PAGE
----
6. In September SLUSH will be staged in Singapore and how will Girls in Tech be taking part? In what fields or areas of business you think women can participate in SLUSH or benefit from attending it?
JT: SLUSH is a well-established event to showcase startups to potential investors and is a great place for like-minded entrepreneurs to meet and network. Girls in Tech Singapore has no current plans to take part in SLUSH this year, but we wish this event a great success as it contributes to the vibrant startup scene we have in Singapore! I think any woman who is currently running her own business and wants to take it to greater heights or someone who has an idea or solution or product that she wants to bring to market successfully should definitely consider events like SLUSH.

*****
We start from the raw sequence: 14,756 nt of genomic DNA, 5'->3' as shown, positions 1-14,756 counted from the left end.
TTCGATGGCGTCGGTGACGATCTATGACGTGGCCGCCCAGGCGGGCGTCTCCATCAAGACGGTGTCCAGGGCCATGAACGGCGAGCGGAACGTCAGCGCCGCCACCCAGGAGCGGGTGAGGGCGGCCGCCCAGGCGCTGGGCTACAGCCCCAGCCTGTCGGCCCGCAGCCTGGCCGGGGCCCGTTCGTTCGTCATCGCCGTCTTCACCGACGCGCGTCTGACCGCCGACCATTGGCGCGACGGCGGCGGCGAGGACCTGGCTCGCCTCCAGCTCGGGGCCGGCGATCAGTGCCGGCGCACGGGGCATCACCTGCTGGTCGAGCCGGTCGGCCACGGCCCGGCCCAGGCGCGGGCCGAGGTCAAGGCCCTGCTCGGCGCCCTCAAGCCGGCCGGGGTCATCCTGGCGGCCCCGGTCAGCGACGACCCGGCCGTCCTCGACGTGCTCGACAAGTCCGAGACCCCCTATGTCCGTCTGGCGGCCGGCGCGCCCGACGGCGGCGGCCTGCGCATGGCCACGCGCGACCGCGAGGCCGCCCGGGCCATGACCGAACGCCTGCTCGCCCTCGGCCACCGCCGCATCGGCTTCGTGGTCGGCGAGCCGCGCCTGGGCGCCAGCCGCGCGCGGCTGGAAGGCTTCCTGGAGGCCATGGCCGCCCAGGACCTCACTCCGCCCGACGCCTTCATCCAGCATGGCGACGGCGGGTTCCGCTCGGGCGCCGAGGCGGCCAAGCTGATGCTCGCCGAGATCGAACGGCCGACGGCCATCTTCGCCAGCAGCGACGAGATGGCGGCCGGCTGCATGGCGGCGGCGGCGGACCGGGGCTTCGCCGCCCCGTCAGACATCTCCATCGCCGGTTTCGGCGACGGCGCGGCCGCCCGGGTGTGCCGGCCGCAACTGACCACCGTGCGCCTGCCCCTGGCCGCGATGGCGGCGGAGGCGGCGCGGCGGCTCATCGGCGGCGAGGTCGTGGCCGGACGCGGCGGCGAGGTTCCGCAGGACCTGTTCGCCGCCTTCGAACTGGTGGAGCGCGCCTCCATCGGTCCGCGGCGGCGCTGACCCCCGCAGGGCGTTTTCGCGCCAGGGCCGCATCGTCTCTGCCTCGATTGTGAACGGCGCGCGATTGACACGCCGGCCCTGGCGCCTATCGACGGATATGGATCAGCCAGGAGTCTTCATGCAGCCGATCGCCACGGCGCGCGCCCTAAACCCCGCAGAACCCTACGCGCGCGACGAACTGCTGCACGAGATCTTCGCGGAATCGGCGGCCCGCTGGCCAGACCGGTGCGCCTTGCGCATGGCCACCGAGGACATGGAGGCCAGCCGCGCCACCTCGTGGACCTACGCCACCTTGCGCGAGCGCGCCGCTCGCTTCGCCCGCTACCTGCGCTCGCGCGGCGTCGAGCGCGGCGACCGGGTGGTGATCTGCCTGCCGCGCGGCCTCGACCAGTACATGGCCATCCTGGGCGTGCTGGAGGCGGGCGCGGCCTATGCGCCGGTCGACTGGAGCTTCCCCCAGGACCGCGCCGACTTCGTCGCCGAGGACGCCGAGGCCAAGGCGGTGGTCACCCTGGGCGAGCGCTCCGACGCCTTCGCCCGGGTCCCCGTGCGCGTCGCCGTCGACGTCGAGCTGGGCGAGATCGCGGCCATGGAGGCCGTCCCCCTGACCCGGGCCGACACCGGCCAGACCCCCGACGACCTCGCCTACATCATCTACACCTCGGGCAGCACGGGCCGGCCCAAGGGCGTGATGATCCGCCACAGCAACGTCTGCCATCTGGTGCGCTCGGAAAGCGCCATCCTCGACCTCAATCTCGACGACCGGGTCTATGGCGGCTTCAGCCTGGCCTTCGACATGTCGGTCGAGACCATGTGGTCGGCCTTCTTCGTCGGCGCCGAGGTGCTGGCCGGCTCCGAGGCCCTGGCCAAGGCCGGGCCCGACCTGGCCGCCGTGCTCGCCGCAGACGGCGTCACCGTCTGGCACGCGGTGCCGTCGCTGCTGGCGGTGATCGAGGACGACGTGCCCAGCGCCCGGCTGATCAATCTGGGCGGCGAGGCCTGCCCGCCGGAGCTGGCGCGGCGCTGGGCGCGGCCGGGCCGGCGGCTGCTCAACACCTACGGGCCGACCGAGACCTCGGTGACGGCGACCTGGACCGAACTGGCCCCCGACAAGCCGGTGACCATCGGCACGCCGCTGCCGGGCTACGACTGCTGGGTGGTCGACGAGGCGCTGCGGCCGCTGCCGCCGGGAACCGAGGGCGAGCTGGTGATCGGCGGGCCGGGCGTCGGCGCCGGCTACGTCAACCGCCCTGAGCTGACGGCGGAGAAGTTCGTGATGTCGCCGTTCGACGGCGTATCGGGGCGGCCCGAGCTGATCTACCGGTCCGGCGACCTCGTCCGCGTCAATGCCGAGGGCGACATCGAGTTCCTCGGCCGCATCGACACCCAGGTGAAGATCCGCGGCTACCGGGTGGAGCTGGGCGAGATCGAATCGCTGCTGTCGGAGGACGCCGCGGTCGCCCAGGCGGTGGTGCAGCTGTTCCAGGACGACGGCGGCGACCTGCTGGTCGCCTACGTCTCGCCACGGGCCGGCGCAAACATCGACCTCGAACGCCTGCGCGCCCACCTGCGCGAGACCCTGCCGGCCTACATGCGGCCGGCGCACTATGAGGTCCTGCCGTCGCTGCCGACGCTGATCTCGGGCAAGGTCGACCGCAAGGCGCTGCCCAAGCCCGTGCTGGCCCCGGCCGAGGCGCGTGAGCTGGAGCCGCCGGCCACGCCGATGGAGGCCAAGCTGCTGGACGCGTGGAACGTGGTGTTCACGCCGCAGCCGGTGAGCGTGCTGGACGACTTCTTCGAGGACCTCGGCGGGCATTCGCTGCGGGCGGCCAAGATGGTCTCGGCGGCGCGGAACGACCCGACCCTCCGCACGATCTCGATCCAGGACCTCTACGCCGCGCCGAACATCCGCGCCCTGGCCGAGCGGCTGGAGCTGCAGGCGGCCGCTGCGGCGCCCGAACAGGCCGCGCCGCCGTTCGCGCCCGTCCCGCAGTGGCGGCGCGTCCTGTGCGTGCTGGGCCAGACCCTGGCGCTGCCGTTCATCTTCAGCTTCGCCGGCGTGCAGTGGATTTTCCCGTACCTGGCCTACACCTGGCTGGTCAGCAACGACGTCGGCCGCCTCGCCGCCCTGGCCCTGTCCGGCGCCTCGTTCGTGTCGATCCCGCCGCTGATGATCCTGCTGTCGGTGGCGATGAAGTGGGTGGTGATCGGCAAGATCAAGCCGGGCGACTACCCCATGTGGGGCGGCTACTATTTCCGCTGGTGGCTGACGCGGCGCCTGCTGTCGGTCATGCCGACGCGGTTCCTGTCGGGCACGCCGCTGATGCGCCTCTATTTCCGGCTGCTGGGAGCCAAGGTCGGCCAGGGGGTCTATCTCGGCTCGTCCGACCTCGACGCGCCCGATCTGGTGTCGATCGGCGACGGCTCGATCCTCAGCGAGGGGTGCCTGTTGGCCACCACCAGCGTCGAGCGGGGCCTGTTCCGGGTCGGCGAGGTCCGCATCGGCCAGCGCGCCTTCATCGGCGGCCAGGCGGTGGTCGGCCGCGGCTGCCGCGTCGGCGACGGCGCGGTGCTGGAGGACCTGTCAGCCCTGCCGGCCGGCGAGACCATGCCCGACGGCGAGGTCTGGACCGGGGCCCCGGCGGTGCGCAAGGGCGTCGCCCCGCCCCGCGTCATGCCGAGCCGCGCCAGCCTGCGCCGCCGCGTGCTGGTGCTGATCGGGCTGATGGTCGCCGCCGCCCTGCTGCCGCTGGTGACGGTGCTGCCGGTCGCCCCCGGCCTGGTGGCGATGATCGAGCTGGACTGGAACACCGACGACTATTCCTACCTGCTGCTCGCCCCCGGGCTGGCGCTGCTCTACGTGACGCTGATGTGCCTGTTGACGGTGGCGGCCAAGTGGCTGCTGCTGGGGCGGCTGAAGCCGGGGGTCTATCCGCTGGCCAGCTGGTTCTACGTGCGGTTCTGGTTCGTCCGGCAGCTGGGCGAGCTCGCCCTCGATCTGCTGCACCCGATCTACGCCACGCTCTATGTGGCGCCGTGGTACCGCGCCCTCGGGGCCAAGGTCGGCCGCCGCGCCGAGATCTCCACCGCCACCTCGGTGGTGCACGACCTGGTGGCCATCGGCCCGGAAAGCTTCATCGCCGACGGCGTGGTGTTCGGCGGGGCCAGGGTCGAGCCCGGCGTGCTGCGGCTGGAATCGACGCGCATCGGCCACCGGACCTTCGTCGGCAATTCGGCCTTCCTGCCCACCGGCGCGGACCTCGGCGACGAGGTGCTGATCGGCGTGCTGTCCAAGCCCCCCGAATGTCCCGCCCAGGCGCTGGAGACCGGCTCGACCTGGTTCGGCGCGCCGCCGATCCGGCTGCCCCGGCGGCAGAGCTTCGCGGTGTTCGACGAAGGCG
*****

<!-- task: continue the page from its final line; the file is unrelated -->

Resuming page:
7. Is SLUSH suitable for women business owners to tap into for a technological edge e.g. if you are a beauty salon owner or run a food stall and have ideas how tech can be employed to raise productivity etc. Is this the place to go?
JT: I believe a setting like SLUSH could be a space for people to exchange ideas for their current business whatever their product/services may be.
8. For Tech entrepreneurs, who are the women who lead or own their own companies (probably SMEs)? Are there many here and can you quote success stories and the women behind them to illustrate what is possible in the tech field?